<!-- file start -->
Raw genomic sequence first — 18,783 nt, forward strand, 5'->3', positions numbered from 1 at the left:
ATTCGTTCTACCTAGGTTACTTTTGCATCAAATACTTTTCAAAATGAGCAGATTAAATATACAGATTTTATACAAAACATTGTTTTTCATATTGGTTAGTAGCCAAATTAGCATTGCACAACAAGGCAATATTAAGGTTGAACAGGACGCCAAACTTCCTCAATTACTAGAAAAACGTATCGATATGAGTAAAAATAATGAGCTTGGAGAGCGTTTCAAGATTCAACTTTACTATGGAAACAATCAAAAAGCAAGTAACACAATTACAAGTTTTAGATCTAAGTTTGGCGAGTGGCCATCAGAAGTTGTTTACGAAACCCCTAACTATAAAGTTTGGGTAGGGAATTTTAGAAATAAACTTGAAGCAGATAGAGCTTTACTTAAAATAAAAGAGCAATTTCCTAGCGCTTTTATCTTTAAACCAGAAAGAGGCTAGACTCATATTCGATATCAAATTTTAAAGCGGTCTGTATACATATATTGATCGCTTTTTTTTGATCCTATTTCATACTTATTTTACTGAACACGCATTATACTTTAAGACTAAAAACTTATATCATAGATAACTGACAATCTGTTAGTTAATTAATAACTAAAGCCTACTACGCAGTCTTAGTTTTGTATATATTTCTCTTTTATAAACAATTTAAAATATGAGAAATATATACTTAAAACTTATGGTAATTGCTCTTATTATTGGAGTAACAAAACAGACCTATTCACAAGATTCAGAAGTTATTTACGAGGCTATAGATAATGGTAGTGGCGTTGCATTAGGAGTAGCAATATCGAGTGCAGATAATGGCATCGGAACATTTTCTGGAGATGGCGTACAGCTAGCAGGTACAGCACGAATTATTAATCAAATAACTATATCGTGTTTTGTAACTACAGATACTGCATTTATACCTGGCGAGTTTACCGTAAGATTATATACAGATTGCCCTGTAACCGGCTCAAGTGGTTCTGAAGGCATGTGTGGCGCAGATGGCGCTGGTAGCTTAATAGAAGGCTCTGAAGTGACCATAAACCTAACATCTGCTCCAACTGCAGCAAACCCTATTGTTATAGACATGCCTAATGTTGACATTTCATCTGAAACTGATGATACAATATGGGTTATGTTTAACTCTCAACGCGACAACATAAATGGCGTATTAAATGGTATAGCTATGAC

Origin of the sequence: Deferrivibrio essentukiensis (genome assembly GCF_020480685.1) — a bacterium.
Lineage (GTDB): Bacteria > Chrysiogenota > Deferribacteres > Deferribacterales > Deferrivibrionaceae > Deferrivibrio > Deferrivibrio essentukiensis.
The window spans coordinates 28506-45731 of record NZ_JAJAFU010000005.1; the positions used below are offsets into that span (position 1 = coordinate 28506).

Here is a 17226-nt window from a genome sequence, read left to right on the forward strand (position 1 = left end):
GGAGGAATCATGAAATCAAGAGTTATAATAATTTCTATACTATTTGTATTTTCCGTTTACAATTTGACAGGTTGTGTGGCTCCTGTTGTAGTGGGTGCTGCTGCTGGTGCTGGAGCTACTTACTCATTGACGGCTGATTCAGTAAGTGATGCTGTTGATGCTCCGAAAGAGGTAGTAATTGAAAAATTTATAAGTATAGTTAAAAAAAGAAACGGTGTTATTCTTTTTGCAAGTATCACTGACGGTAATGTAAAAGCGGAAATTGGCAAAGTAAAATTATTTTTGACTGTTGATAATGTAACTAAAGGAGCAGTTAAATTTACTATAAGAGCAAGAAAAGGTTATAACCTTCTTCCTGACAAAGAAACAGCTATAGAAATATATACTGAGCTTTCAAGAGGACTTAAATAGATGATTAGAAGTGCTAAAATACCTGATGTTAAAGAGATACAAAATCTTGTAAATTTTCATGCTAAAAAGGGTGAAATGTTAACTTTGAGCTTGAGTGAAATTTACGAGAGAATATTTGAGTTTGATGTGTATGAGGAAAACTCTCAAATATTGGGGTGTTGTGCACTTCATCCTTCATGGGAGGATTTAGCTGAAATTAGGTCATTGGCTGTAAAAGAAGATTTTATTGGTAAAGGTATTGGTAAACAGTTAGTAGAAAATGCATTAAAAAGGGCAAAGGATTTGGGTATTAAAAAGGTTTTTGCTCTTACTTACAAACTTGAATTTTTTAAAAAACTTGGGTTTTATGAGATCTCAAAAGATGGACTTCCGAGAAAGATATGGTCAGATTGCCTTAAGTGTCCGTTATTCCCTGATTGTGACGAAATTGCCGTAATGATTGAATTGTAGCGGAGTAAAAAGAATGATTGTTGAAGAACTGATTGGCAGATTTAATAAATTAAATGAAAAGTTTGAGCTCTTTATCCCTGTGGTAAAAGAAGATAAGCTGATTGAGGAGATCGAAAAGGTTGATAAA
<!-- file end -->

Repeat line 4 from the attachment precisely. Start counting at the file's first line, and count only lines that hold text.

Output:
Lineage (GTDB): Bacteria > Chrysiogenota > Deferribacteres > Deferribacterales > Deferrivibrionaceae > Deferrivibrio > Deferrivibrio essentukiensis.